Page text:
Christian Beliefs


Other Belief Systems

In this fantasy tale, the human world is only one of nine worlds overseen by Norse gods. Characters move between worlds, foretell the future using runes and remain essentially the same but stronger when they die and navigate the afterlife. Everyone prepares for a prophesied Doomsday battle between gods and giants. They refer to the god Odin as All-Father.

They believe they cannot alter the fate chosen by the gods, but they can alter the details. Several characters make great physical and emotional sacrifices to gain magical powers. Magnus can heal others, and most other characters also possess magical abilities. Dwarves are believed to have evolved from maggots. Magnus gives thanks to his sword for his victories.

When he first sees Surt, Magnus describes him as someone who would make Satan look like a slob. He says Surt could be the devil’s fashion consultant. Workers at the Hotel Valhalla use the abbreviation C.E. for Common Era rather than A.D. When Magnus asks why, an employee explains that A.D. stands for “In the year of our Lord,” and Thor is still holding a grudge against Jesus for not showing up for a duel with him.

Magnus says he was raised nonreligious and always considered himself an atheist, so it was ironic that he was the son of a Norse deity. He says if there is an Almighty God in charge of the universe, He would be laughing at Magnus right now.

Sam is Muslim. She has a magical scarf she wears as a hijab. Her grandparents, who are her guardians, have arranged a marriage for her. She likes Magnus and feels lucky to have him since her unwed mother was considered damaged goods by their community. She tells Magnus how badly the kids at her school treated her because of her religion. They called her a terrorist, pulled off her hijab and put disgusting notes in her locker. Even so, she risked her life to save them from a giant who attacked the school.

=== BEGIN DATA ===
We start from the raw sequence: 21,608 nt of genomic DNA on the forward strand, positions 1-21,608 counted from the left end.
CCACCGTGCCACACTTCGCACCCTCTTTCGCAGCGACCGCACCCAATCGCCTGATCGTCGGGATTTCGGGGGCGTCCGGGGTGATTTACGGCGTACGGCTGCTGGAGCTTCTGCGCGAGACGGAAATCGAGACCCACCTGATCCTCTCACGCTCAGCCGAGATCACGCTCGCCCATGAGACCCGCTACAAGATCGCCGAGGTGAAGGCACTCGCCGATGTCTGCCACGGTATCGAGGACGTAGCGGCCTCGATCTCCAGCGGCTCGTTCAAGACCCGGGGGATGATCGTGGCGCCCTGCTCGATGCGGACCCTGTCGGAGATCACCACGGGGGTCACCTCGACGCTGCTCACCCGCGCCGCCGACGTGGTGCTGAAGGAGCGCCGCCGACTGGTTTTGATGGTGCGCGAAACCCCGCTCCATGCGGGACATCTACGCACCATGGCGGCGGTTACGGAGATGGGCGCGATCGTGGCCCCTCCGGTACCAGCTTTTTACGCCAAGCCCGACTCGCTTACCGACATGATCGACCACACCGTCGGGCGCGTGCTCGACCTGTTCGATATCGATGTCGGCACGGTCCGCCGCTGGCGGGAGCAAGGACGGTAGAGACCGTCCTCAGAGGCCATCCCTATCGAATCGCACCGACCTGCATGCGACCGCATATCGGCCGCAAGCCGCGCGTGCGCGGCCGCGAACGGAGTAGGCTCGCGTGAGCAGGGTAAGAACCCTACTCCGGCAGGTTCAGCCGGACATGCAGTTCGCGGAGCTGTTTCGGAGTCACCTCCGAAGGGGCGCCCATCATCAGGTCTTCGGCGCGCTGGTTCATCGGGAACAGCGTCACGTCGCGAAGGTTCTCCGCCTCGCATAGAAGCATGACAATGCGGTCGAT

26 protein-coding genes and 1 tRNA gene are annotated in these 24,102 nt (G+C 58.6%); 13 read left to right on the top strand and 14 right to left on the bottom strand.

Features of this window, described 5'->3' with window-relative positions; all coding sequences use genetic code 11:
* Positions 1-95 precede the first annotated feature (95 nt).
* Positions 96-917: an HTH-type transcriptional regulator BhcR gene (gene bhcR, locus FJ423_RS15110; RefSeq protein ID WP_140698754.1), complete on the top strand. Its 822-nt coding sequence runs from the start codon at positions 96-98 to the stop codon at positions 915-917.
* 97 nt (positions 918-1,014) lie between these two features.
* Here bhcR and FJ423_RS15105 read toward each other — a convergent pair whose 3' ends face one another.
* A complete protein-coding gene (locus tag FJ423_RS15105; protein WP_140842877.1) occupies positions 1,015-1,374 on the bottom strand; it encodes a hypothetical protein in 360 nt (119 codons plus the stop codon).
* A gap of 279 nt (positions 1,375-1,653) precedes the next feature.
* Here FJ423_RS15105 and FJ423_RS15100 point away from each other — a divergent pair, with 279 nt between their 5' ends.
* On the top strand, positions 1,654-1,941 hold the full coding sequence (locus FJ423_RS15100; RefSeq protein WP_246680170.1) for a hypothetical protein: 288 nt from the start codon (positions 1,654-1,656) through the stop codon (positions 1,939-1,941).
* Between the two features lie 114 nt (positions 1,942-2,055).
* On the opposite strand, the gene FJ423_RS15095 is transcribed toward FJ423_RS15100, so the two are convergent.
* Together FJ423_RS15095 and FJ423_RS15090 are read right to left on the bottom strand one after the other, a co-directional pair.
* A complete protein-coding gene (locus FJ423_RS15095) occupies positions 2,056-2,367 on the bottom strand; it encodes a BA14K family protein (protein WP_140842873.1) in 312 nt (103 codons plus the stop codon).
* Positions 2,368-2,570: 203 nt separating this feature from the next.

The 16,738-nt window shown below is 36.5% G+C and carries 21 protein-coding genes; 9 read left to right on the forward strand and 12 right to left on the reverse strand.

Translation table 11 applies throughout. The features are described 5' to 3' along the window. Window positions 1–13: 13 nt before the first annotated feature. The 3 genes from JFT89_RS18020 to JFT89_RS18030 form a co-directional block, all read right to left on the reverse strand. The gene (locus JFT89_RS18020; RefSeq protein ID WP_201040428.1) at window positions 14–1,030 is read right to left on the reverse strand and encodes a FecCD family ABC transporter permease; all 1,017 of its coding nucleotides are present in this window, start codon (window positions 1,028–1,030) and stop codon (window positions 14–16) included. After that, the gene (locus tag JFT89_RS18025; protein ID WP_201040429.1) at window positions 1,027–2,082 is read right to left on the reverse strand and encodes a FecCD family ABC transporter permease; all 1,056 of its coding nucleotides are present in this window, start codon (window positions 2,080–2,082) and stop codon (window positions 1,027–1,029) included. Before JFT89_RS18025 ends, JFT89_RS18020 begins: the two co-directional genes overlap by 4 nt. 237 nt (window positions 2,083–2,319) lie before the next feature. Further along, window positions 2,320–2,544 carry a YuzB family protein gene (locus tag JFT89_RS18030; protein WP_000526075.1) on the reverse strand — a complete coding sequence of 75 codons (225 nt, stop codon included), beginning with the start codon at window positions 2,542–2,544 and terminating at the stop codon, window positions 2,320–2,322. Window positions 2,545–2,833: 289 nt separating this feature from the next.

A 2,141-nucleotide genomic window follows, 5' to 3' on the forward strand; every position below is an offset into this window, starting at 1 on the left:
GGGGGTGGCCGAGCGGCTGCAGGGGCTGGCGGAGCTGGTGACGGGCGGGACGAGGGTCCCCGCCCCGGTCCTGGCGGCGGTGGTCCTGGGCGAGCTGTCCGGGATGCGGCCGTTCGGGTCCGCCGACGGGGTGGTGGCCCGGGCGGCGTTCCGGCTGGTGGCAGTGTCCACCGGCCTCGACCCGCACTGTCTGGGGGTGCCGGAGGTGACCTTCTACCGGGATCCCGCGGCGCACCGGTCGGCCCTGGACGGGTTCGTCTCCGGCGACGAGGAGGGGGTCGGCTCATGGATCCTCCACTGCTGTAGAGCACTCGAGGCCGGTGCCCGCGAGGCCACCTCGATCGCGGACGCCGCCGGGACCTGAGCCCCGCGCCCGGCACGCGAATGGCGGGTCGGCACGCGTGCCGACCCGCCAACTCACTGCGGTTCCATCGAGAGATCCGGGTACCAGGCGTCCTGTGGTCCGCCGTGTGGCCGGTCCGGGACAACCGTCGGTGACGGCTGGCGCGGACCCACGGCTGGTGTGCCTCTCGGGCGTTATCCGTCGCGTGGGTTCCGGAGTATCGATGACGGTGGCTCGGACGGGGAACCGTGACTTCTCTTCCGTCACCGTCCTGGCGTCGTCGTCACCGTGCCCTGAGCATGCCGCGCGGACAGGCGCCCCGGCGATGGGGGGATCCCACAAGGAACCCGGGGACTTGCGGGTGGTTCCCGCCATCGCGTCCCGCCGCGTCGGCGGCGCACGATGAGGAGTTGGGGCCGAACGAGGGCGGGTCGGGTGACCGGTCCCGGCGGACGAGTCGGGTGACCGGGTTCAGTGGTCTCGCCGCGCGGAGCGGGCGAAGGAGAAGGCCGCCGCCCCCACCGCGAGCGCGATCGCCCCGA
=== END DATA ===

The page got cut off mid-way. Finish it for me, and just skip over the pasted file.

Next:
Authority Roles

Magnus remembers his mom as a fun-loving woman whom he loved deeply. She never said much about his father, but she seemed to hold no bitterness toward him, even though he was absent. The gods and goddesses produce many demigod children outside of marriage and show varying levels of concern for the kids. Even those who demonstrate some pride in their children are distant and rarely appear to them.


The Lord’s name is used in vain, as well as d--n, crappy, sucks, jack-hole, jacka--, freaking and heck. Characters swear by Norse deities and use exclamations like Gods forbid. They also use the proper names of gods or worlds in lieu of traditional curse words. For example, rather than sayingwhat the h---, they say, “what the Helheim.” Magnus gives Surt the middle finger. Mild bathroom humor includes the words butt and fart. Several characters vomit after battles or travel.